COPD

COPD

What is COPD?

Chronic Obstructive Pulmonary Disease (COPD) is a chronic lung disease, which means that the patient persistently has irritated and constricted airways with an increased risk of infections. 

This results in a higher effort for the COPD patients to breath (dyspnoea). Previously, COPD has been known as the smoker’s respiratory syndrome, because smoking is the primary cause of the development of COPD. People, who restrain from smoking, almost never develop COPD.

What are the symptoms of COPD?

The symptoms that COPD patients experience are caused by changes in the lung tissue and in the small and large airways. The primary changes in the tissues are constrictions of the large airways and the obstruction of the small airways because of inflammatory reactions. The constriction of the airways leads to a collapse, which in the end destroys them.

  • Breathing difficulties (dyspnoea)
  • Cough with sputum
  • Frequent lung infections
  • Low functional level

Patients with mild forms of COPD only experience the symptoms when they are infected or at hard physical workload. Patients with an advanced form of COPD, experience severe difficulties breathing even at low physical workload. These patients are often affected by heart diseases and depression too.

Risk factors and causes

The biggest risk factor for the development of COPD is smoking, but there are other risk factors, such as occasionally exposure of dust, chemical gases, air pollution, passive smoking, genetic factors, and asthma.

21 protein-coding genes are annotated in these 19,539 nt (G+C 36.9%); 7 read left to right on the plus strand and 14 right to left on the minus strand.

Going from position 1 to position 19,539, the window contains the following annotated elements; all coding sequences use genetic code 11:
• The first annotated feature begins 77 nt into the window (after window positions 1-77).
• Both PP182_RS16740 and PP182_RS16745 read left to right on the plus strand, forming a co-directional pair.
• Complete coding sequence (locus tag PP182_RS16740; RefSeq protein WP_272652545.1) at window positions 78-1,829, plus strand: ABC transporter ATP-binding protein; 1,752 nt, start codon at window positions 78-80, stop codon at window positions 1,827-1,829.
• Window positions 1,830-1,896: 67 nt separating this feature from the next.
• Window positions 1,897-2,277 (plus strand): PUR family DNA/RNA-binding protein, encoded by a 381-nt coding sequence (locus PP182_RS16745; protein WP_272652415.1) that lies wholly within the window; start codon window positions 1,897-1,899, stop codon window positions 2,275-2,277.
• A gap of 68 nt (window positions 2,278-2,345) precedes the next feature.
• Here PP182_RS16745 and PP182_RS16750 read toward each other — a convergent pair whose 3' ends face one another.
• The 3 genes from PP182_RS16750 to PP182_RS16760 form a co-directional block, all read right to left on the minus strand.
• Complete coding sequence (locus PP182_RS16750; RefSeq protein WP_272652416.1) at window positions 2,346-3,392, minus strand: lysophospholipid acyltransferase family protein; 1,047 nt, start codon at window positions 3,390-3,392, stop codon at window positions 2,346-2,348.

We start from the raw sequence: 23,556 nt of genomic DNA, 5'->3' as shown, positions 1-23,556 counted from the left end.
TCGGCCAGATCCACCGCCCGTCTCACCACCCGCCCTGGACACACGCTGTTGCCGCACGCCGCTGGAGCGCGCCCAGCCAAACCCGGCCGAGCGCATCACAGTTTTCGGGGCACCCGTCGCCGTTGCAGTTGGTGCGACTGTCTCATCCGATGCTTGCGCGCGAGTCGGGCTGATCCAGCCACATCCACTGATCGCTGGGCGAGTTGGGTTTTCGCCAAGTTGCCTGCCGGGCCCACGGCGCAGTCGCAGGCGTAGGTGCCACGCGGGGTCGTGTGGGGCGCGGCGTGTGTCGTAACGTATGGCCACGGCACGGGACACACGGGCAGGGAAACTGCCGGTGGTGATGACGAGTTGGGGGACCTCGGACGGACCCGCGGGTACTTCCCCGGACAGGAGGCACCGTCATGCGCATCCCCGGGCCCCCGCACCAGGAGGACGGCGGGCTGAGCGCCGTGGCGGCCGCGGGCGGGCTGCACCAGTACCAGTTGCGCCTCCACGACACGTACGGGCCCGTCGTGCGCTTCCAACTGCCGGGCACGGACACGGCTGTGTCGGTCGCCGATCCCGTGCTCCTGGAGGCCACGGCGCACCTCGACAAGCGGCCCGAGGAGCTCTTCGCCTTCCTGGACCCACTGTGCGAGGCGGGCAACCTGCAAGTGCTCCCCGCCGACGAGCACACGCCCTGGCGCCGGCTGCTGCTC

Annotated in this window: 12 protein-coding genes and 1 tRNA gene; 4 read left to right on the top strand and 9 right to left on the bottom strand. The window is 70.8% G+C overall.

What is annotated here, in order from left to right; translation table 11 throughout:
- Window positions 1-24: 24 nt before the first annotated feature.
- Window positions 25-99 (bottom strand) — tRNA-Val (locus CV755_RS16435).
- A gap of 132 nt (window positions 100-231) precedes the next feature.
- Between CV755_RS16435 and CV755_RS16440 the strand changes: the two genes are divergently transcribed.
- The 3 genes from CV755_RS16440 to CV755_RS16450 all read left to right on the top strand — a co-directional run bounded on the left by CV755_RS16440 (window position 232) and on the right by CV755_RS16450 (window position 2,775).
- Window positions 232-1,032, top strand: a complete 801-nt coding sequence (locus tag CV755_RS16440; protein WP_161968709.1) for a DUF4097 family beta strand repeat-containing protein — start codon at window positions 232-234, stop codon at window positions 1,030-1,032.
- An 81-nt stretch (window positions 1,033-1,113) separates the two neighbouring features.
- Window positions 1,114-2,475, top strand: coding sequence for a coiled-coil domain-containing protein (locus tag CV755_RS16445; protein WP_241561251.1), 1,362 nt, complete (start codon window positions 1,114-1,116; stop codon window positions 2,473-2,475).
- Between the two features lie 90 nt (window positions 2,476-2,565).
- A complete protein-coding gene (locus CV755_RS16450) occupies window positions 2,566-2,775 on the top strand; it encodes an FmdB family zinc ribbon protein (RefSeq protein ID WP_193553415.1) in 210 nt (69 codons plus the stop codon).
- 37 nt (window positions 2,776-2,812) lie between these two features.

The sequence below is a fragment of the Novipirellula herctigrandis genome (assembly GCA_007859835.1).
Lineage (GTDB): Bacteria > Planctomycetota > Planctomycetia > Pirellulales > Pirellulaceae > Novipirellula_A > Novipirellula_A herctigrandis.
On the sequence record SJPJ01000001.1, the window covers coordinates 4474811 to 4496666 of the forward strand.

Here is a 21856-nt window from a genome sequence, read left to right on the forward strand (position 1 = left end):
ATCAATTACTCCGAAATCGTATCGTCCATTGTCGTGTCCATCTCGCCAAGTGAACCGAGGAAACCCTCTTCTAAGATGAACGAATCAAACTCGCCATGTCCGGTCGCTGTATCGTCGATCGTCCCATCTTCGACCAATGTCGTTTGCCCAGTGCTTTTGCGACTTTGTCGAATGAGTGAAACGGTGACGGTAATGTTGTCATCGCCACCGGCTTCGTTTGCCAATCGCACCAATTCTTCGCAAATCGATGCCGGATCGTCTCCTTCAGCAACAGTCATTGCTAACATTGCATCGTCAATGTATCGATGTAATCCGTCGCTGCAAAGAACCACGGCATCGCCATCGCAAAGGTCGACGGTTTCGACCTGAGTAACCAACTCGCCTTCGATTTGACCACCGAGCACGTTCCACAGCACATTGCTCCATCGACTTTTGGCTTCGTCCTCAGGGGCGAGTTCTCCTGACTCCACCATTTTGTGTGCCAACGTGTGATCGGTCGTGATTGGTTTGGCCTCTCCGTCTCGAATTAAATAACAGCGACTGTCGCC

COPD is one of the most common chronic diseases in the world and it affects about 5% of the global population. Many of these patients are heavily affected and limited in their daily life.

COPD Treatments

There is no treatment for COPD so far but the disease is often linked to an unhealthy lifestyle. If the patient is smoking, it is recommended to quit smoking to improve the prognosis. Besides from the smoking cessation, it is possible to treat COPD with medicals, exercise, and treatment of adjacent diseases to prevent a progression of COPD.

The central aim of the treatment is the maintenance of the lung function and the prevention of infections. The pharmacological treatment of COPD consists of medicine which is inhaled, when necessary. Additional treatment can be added if the patient gets an infection or when COPD progresses. Worst case scenario, it can be necessary to support the breathing through life support.

Besides from the pharmacological treatment of COPD, the most important intervention is to quit smoking. When aging, the functions of the lungs naturally, gradually decrease, but it has been shown that loss of lung function progresses when patients smoke. When quitting smoking, the lung function will decrease with the same speed as seen at patients who don’t smoke. The part of the lungs, which has been destroyed by the disease, can’t be regained.

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